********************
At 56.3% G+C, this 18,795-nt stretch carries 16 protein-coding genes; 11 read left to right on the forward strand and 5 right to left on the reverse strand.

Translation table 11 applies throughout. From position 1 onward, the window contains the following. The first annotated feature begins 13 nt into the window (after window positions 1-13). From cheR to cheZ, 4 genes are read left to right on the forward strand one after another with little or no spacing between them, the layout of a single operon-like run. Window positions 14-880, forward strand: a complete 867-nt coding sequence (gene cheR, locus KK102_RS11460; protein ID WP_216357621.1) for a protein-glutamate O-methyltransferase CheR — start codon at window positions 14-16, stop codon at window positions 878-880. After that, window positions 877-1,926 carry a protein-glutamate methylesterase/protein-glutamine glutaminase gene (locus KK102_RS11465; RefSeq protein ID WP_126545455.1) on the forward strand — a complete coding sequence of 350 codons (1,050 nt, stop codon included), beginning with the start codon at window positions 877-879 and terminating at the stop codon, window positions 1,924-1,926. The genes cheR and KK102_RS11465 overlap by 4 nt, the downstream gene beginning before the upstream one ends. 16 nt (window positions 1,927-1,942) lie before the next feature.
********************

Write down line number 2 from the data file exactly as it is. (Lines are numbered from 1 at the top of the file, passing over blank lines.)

Translation table 11 applies throughout. From position 1 onward, the window contains the following. The first annotated feature begins 13 nt into the window (after window positions 1-13). From cheR to cheZ, 4 genes are read left to right on the forward strand one after another with little or no spacing between them, the layout of a single operon-like run. Window positions 14-880, forward strand: a complete 867-nt coding sequence (gene cheR, locus KK102_RS11460; protein ID WP_216357621.1) for a protein-glutamate O-methyltransferase CheR — start codon at window positions 14-16, stop codon at window positions 878-880. After that, window positions 877-1,926 carry a protein-glutamate methylesterase/protein-glutamine glutaminase gene (locus KK102_RS11465; RefSeq protein ID WP_126545455.1) on the forward strand — a complete coding sequence of 350 codons (1,050 nt, stop codon included), beginning with the start codon at window positions 877-879 and terminating at the stop codon, window positions 1,924-1,926. The genes cheR and KK102_RS11465 overlap by 4 nt, the downstream gene beginning before the upstream one ends. 16 nt (window positions 1,927-1,942) lie before the next feature.